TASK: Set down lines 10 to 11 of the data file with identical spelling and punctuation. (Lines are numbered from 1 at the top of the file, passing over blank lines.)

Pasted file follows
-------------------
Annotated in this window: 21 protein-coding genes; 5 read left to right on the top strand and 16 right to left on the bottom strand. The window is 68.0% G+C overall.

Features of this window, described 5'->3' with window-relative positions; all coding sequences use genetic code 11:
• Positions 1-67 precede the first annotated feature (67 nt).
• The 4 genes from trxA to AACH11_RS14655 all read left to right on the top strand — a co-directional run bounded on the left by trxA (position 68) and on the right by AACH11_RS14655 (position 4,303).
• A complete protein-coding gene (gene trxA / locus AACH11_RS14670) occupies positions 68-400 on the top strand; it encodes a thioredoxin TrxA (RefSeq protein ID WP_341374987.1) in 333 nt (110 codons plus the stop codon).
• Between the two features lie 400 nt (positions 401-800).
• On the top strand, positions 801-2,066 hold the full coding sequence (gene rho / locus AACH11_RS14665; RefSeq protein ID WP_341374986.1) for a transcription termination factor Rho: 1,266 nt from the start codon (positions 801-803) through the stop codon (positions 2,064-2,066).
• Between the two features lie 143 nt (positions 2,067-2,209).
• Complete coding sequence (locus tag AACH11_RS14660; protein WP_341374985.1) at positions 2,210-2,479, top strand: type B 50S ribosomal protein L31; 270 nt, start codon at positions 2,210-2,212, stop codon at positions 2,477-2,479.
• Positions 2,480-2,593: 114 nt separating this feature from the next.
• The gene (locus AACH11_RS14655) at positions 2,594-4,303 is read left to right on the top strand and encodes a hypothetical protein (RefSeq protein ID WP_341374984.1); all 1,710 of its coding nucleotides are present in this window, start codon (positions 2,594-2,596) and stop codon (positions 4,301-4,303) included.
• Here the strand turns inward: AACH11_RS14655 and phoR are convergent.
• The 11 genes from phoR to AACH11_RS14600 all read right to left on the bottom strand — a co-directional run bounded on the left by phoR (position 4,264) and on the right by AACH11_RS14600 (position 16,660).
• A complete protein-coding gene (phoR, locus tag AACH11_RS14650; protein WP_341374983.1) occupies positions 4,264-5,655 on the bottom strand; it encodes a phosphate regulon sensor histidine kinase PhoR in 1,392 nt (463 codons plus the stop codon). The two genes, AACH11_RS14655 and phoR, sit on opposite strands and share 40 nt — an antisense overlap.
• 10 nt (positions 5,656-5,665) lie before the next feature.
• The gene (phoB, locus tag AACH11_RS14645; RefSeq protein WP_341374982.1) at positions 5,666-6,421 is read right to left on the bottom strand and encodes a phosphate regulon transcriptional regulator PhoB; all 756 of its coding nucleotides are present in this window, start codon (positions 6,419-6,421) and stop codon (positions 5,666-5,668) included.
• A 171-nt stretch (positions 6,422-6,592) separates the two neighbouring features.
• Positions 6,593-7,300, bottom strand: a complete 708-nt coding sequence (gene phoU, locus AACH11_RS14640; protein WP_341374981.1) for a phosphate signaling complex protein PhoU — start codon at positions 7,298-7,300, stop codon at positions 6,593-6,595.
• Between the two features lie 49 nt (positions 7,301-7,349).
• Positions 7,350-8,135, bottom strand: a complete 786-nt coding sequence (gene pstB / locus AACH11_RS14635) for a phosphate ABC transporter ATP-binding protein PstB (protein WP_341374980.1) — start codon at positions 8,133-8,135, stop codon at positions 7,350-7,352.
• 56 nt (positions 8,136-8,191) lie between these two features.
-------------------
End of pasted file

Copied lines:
• Positions 2,480-2,593: 114 nt separating this feature from the next.
• The gene (locus AACH11_RS14655) at positions 2,594-4,303 is read left to right on the top strand and encodes a hypothetical protein (RefSeq protein ID WP_341374984.1); all 1,710 of its coding nucleotides are present in this window, start codon (positions 2,594-2,596) and stop codon (positions 4,301-4,303) included.